Inside The Center, A Friendly Fillmore & Fell Collective

Inside The Center, A Friendly Fillmore & Fell Collective
Jennie Butler/Hoodline
By Jennie Butler - Published on November 10, 2014.
Once believed to be the center of all things alternative, San Francisco has seen a lot of change over recent years. But even as the cultural makeup of the city is in flux , a few free-spirited institutions remain in the city. The Center is one of these. 
Located on Fillmore near Fell, The Center's building was once housing and offices for priests at Sacred Heart Church, which is now vacant (rumor has it that investors are looking to fill the space with condos). The Center took over the building next door in 2011, establishing a shared space for private businesses, workshops, classes, a 25-person collective household and a self-proclaimed sanctuary for “transformation, consciousness and community.”

Approach The Center at street level and you’ll walk through a quaint courtyard with tables and chairs (look for the lit-up “yoga” sign). Just inside is the bamboo studio, where The Center holds movement classes such as yoga, capoeira, and dance.

Men’s naked yoga (no class description necessary) is perhaps the most unexpected of The Center’s offbeat offerings. Hey, “if you can’t do it in San Francisco, where can you do it?” said Event Director Anayana White. Interested readers take note: Naked Yoga is the center’s only BYOM (Bring Your Own Mat) class.

Also downstairs is the Tea Lounge, a dimly-lit room with low tables, pillows for seating, and a seemingly endless supply of Chinese ceremonial tea. An evening here will put you back $10, and if you need to escape the bustle of city life regularly, $56 a month grants you unlimited access to the lounge. If you want to take a more proactive approach to getting centered, head upstairs for everything from Thai massage to hypnotherapy to meridian repatterning with The Center's holistic healing services.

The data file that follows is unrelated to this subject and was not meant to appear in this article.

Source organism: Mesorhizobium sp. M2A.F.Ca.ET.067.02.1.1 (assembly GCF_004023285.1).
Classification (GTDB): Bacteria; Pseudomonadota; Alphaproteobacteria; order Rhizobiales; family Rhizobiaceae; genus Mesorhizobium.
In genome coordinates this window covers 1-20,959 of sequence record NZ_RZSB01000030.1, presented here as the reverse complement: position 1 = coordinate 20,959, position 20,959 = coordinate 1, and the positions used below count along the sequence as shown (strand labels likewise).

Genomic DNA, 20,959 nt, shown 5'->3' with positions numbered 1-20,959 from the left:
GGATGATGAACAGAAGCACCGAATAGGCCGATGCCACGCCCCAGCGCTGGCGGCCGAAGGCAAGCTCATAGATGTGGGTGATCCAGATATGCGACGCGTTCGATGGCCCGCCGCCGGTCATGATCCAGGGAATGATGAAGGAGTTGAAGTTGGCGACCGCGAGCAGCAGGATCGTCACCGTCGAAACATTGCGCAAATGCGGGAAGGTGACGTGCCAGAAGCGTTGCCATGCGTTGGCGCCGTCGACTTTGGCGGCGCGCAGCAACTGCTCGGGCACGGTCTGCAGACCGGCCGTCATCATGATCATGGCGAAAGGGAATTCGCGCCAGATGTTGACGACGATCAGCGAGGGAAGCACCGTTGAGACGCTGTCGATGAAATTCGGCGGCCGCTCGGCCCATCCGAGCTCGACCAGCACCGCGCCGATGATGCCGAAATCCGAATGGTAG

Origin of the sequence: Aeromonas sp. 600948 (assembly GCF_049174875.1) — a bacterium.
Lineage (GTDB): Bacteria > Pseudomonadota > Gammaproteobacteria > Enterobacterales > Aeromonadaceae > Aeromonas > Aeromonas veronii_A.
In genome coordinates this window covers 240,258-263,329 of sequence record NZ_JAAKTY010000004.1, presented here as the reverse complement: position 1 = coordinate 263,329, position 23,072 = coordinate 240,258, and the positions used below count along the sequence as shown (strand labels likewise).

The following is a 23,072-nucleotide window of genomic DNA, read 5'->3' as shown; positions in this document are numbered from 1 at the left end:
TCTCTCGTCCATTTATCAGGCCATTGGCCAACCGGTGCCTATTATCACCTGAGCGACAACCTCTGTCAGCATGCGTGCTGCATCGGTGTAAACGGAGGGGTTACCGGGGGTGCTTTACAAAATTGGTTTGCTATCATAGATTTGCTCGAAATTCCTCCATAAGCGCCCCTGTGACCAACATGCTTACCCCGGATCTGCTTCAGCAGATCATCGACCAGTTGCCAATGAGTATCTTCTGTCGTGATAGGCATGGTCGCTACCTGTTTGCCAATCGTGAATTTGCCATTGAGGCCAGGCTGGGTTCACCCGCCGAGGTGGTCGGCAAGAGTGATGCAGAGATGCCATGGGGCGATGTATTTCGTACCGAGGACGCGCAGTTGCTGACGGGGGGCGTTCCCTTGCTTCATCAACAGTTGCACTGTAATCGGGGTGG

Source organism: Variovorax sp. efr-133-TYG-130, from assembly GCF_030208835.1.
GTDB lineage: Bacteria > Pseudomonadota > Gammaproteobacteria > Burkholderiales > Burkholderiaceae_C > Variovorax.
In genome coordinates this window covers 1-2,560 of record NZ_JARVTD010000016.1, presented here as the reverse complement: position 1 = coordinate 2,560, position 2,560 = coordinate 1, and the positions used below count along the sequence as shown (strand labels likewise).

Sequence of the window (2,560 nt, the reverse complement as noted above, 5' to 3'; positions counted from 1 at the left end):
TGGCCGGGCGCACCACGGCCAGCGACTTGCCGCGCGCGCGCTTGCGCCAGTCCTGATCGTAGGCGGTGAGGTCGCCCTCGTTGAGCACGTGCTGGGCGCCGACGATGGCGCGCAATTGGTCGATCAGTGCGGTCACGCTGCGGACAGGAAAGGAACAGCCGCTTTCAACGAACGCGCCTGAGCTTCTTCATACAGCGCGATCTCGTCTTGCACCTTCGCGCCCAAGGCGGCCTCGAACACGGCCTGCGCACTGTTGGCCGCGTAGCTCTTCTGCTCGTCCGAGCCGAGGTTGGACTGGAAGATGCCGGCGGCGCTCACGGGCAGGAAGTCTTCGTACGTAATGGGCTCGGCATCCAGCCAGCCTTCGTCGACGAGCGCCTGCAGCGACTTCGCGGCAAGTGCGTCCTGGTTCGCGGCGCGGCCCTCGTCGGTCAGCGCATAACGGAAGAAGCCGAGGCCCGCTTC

The rest of the building is composed of bedrooms and living space for residents. The Center is less radical than other communes, in that members don’t share food, possessions or—for the most part—sexual partners. But they do share a kitchen and living room, bathrooms and a charming rooftop overlooking downtown. They’re democratic, and all residents carry equal weight in household responsibilities. 

Three of the Center’s four founders are DJs (the most notable is DJ DubVirus), so naturally, we had to ask about parties. “Those have happened here, but the real ragers are next door,” White told us, pointing to the Center’s sister community, The Convent. Their biggest party of the year, White said, is the one that's held on Halloween. 

The Convent, which once accommodated the nuns of Sacred Heart Church, stands adjacent to The Center on Oak Street, and is relatively gothic and mysterious. Instead of holistic healing, the Convent’s focus is on music, performance and art. 

This fall, The Center will begin Naam Yoga teacher training, kundalini classes and (maybe) tai chi, all held in their roomy bamboo studio. 

If this sounds like your thing, check out The Center’s calendar. Most classes are donation-based and beginner-friendly. And if getting physical isn't your thing, you can still stop by the Tea Lounge to relax in a community-based environment that harkens back to the city's bohemian past.